read more
Approach to the music

In the interview, Alina talks about her approach to the music, especially live music. She talks about a sense of partnership and a feeling of collaboration that exists between the artists on stage:
„[...] The performance captured on video clearly shows that Sokulska opts for [...] the (live) music being the colleague of the dancer, an inseparable part of the process without which the performance would not be the way it is. [...] Sokulska mentions her understanding of music mainly in this way and her role as a dancer as that of a co-creator, as another member of the band. [...] she physically shows when she trades solos with the band's drummer as can be seen from minute 2:20 to 2:59, marking herself as a member, said colleague of the band. The last evident feature of embodying this same self-perception is represented in the common vocalising of the song's only verbal element "Salt peanuts, salt peanuts" as can be observed from minute 0:48 to 0:56 as well as at the very end at 3:04."

A few passages later, the paper addresses the importance of being knowledgeable about the individual arts:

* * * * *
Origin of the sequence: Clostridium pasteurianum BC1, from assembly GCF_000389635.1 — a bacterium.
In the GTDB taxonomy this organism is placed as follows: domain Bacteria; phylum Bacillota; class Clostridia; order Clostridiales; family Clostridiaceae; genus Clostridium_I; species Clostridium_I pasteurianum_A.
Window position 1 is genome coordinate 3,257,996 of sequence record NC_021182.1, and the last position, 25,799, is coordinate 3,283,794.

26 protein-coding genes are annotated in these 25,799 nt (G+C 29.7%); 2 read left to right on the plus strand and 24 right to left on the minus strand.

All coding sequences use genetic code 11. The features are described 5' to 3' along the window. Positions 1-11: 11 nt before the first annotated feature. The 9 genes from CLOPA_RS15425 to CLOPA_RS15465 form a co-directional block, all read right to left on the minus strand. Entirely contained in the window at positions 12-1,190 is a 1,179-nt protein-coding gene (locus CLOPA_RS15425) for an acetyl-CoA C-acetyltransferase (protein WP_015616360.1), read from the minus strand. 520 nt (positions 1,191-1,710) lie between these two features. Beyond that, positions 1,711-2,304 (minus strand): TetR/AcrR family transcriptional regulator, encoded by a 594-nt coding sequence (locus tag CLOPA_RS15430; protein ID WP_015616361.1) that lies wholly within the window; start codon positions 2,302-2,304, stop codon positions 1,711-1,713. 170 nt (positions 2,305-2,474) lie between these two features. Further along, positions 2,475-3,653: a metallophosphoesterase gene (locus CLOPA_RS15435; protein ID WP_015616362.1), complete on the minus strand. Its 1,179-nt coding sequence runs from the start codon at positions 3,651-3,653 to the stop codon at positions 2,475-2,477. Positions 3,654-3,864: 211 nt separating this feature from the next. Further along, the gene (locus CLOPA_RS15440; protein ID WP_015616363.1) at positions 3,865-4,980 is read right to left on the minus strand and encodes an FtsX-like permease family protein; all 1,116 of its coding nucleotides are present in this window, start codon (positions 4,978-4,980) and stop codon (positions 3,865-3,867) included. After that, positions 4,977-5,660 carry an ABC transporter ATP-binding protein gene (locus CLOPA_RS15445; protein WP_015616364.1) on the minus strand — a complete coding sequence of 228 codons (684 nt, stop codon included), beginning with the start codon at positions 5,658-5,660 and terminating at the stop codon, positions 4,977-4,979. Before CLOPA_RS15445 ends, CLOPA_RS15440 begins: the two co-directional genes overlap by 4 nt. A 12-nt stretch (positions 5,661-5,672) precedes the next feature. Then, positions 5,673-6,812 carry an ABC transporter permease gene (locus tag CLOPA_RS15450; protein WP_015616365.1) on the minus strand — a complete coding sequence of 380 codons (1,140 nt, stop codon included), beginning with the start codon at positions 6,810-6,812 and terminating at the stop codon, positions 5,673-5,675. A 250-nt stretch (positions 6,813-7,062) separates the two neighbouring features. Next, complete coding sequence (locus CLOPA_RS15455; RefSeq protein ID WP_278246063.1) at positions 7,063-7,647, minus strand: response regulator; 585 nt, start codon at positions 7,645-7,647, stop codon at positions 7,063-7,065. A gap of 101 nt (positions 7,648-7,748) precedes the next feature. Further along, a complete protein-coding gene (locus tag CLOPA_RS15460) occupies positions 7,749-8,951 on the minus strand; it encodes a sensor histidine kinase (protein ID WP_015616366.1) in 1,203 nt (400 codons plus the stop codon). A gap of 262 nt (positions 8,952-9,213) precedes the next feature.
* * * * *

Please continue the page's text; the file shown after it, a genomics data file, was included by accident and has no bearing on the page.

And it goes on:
„[Sokulska] has a profound knowledge of the syllabus both musically as well as regards the dance and its individual inventory. This [...] is what frees her to improvise to this kind of music. Equally, the musicians have a similar kind of expert knowledge, allowing them to collaborate. A glimpse of this can be seen in the gestures exerted by the band's saxophone player to indicate various stages of the piece, for example indicating the individual solo parts as well as, thereafter, the sign for returning to the song's form at minute 2:54."

Different dimensions of physical expression

In this chapter, the paper again places Alina's answers in context with what we see on the screen. Alina comes up with what Christiane calls "a small catalogue of features" and different possibilities of expressing the music; Christiane relates this to certain moments in the performance. Here's an excerpt of some of the points addressed:

"[W]e can dance the ground beat, the bass and the drums with our footwork"
This can be seen throughout the video, [...] for example from 0:46 to 1:14. Over this period, the dancer applies various ways to show the rhythmical elements of the drums and enhance their perceptibility.

"[W]e can express trumpet solo with arms and body movement"
This can be seen for example at 0:19, from 0:42 to 0:46 as well as from 1:20 to 1:26. Also 2:01 to 2:07 shows the dancer enhancing the trumpet's solo with her movement. 2:13 to 2:20 actually shows Sokulska follow the up and down movement suggested by the trumpet at the end of every phrase.

"We can be ironic and use extreme body isolations."